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Commonsense 2015 : Twelfth International Symposium on Logical Formalizations of Commonsense Reasoning


When Mar 23, 2015 - Mar 25, 2015
Where Stanford, California
Abstract Registration Due Nov 3, 2014
Submission Deadline Nov 6, 2014
Notification Due Nov 23, 2014
Final Version Due Jan 19, 2015
Categories    artificial intelligence   knowledge representation   formal reasoning

Call For Papers

Due to a number of requests, the submission deadlines have been extended to
the following dates:

Extended Abstracts Due: November 3, 2014
Extended Submissions Due: November 6, 2014
Extended Submission Notification Date: November 23, 2014
Camera Ready Copy Due: January 19, 2015

Call for Papers
12th International Symposium on Logical Formalizations of Commonsense
Reasoning 2015
part of the AAAI Spring 2015 Symposia series
at Stanford University in Palo Alto California, March 23–25, 2015.

About Commonsense Reasoning 2015
The biennial Commonsense Symposia series provides a forum for exploring
one of the long-term goals of Artificial Intelligence, endowing
computers with common sense. Although we know how to build programs that
excel at certain bounded or mechanical tasks which humans find
difficult, such as playing chess, it is still very difficult to get to
do well at commonsense tasks which are easy for humans, such as
interacting with a human on a task, or conversing about a film or book.
One approach to this problem is to formalize commonsense reasoning using
formal languages such as mathematical logic.

Since John McCarthy founded the Commonsense Symposium in 1991, the
symposium has served as the premiere venue for bringing together
researchers who are focusing on the formalization of commonsense reasoning.

Important Dates
Extended Abstracts Due: November 3, 2014
Extended Submissions Due: November 6, 2014
Extended Submission Notification Date: November 23, 2014
Camera Ready Copy Due: January 19, 2015

Topics of interest at the symposium include, but are not limited to:
- Formal representations, reasoning, and algorithms, for specific
commonsense domains such as:
- time, change, action, causality
- commonsense physical and geometrical reasoning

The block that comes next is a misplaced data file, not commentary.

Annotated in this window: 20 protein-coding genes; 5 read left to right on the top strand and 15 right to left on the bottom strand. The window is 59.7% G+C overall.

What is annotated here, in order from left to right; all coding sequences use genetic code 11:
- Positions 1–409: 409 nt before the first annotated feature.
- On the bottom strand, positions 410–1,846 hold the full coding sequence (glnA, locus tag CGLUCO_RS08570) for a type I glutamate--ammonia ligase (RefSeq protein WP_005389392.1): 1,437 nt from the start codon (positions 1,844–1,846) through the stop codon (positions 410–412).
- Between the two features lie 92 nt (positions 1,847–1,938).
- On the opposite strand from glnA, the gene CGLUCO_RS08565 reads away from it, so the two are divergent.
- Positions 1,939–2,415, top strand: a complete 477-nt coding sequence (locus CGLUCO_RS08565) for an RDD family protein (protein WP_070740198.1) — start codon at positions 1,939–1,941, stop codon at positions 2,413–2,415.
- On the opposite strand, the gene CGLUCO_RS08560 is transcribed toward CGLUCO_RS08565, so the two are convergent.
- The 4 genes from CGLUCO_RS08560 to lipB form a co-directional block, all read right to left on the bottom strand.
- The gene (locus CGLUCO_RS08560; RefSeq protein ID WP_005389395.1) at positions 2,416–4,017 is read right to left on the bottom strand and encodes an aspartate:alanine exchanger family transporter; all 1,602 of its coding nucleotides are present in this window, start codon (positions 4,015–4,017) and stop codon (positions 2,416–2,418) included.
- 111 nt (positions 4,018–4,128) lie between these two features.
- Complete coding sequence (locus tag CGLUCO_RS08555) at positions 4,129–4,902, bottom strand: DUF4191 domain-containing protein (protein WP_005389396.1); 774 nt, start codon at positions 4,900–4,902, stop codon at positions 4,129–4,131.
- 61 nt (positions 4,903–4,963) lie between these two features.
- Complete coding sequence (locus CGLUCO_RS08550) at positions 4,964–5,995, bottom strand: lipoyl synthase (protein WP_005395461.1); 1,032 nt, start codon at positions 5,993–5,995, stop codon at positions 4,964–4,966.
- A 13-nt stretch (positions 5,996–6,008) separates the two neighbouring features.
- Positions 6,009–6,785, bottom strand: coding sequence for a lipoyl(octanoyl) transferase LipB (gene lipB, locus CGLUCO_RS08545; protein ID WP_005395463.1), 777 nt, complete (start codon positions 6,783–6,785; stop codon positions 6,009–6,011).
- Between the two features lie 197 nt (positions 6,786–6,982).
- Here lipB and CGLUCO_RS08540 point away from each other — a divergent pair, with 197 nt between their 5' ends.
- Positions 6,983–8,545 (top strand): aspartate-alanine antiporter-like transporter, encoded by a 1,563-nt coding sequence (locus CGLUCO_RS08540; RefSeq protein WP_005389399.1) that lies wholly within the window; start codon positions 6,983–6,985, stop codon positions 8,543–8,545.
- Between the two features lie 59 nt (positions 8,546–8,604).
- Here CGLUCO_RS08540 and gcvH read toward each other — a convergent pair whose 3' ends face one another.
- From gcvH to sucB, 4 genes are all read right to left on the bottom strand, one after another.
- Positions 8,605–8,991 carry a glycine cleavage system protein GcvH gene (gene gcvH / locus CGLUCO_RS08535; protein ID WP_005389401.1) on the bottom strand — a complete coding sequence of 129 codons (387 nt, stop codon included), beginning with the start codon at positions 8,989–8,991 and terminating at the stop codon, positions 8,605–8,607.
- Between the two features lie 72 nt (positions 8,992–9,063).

- biological, medical, legal, etc. reasoning
- mental states and propositional attitudes, such as knowledge,
belief, intention, desire
- social relations
- Methods for creating commonsense knowledge bases, including:
- statistical and corpus-based machine learning techniques
- crowd sourcing
- hand crafting microtheories
- Applications of commonsense reasoning to specific tasks including:
- cognitive robotics (action and perception)
- logic-based planning
- natural language processing, machine reading, understanding
narrative structure, textual entailment, query answering
- web search and web-based services
- Semantic Web
- computer vision
- computer-aided instruction
- home automation
- assistive technologies
- biomedical informatics; integrating and mapping biomedical
- Relations among object-level theories, such as abstraction and
- Methods of deductive and plausible reasoning that are applicable to
commonsense domains and problems, including:
- answer set programming
- probabilistic, heuristic, or approximate reasoning
- nonmonotonic reasoning
- belief revision
- Meta-theorems about commonsense theories and techniques
- Relation of other fields, such as philosophy, linguistics,
cognitive psychology, game theory, and economics to formal theories of
commonsense knowledge

Commonsense Reasoning 2015 Program Chairs
Leora Morgenstern, Leidos
Theodore Patkos, FORTH-ICS
Robert Sloan, University of Illinois at Chicago

Submission Guidelines
Submissions will be through Easychair at

The text of papers submitted should be at most 6 pages long, in AAAI format.
The reference list does not count toward this limit.


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